Key West – Gateway to the Caribbean
For cruise passengers, Fort Lauderdale, Florida is the ideal stepping stone from the United States to set off to explore the Caribbean.
A necklace of small coral islands spanning 110 miles from the southern tip of Florida, the Keys are both exotic and all-American. Warmed by subtropical seas, cooled by trade winds, life along the palm fringed beaches embrace a sassy, sultry sense of place more akin to the West Indies.
Key West is the final stop at the end of the 123 mile Highway, crossing 42 bridges linking all the Keys. By ship, it’s a gentle overnight 12 hour journey.
Key West is my kinda town. Lazy, leisurely, laid back and charmingly artistic and cultural. This southernmost town of continental USA, just 90 miles from Cuba, it’s a casual “anything goes” beach resort with a fascinating maritime history and inspiring literary heritage. It’s a tropical paradise.
The Silver Shadow docked on 8 January at Mallory Square pier, right in the centre of the shopping markets, bars, bistros, boating marinas and visitor attractions.
Whether you are interested in the stories of pirates and shipwrecks, the regular vacational visits by several US Presidents, experience deep sea fishing or scuba diving, there’s fun and games, wildlife and water-sports, music and museums for all ages.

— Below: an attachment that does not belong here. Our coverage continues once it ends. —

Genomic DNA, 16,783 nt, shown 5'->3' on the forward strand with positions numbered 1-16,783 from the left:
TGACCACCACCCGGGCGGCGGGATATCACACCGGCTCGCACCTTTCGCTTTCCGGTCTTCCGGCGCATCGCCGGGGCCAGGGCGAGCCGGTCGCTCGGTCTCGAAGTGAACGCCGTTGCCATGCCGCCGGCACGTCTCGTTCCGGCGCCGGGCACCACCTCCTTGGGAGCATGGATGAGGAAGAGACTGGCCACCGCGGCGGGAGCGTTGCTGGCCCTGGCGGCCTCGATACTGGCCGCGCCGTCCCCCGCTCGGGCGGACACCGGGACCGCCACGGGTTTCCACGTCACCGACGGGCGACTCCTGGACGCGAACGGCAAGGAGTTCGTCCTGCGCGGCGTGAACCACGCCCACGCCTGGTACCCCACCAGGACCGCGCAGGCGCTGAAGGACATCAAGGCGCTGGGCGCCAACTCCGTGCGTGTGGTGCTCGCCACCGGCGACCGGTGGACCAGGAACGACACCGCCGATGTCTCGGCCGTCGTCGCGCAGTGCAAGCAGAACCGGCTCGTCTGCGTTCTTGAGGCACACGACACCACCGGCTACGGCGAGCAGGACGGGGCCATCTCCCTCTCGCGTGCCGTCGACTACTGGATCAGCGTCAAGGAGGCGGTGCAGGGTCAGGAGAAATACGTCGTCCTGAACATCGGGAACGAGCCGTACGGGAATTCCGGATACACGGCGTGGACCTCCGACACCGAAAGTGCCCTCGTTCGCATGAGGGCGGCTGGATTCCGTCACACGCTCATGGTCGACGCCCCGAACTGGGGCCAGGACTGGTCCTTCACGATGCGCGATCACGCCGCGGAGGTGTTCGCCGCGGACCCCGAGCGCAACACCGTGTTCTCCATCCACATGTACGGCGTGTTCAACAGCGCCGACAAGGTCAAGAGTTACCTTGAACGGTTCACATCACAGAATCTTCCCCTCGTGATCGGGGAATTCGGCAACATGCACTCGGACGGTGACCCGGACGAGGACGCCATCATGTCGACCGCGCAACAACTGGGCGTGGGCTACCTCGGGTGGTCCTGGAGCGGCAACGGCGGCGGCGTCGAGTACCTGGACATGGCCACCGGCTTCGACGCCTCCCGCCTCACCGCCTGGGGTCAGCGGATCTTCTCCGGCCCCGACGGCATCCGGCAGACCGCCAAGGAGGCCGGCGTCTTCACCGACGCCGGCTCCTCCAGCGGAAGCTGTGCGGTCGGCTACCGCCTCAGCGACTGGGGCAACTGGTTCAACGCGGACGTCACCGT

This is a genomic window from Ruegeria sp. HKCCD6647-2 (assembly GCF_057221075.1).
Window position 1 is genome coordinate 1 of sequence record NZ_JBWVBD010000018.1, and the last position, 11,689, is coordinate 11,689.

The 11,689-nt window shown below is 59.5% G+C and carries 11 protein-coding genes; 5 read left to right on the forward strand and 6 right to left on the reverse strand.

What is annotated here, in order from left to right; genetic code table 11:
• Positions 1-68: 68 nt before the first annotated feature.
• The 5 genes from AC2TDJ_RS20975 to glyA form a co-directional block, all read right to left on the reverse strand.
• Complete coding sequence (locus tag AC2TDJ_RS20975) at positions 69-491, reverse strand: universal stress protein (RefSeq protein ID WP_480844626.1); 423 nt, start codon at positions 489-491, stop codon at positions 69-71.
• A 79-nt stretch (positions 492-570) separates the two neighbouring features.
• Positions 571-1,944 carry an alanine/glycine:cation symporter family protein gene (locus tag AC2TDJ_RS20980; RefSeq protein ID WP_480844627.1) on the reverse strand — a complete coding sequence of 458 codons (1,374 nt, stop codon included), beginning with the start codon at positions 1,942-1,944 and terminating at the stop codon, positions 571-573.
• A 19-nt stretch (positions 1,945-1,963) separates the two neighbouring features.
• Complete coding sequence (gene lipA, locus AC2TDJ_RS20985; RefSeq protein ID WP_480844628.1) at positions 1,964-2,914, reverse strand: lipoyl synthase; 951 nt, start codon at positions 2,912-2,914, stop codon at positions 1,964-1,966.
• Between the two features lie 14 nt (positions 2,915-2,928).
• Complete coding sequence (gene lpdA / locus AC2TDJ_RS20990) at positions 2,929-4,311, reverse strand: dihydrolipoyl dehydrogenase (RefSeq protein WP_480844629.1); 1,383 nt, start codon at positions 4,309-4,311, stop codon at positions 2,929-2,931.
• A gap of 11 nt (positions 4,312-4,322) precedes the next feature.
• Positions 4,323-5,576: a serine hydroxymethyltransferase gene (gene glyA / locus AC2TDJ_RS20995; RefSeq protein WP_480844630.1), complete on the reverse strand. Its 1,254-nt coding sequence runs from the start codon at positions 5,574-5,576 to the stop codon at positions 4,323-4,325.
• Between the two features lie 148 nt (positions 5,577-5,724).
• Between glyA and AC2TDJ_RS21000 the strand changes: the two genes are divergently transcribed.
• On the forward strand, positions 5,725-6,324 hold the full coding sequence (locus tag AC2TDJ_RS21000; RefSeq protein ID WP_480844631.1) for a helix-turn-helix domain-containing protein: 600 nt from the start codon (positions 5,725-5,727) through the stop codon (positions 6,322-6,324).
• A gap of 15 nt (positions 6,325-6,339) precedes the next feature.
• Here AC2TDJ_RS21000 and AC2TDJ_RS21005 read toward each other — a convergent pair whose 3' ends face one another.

To set you up for a busy day of sightseeing and adventures, enjoy a slap up brunch at Two Friends (512 Front Street). Expect hearty platters of scrambled eggs with smoked salmon and hash browns, or an ingenious Crab Cake Eggs Benedict, washed down with a strong coffee or, more likely, a Bloody Mary. Cuisine in Key West centres on the freshest seafood – conch, lobster, crab, tuna. mahi, oysters, with a diverse choice of American, Cuban, Mexican and Italian food. Local specialities are, of course, rum and Key Lime Pie.
The best way to explore all the highlights is a hop on, hop off Trolley Bus tour. Tickets are valid for two days to allow a comprehensive tour through the streets of traditional clapboard houses visiting all the highlights around town.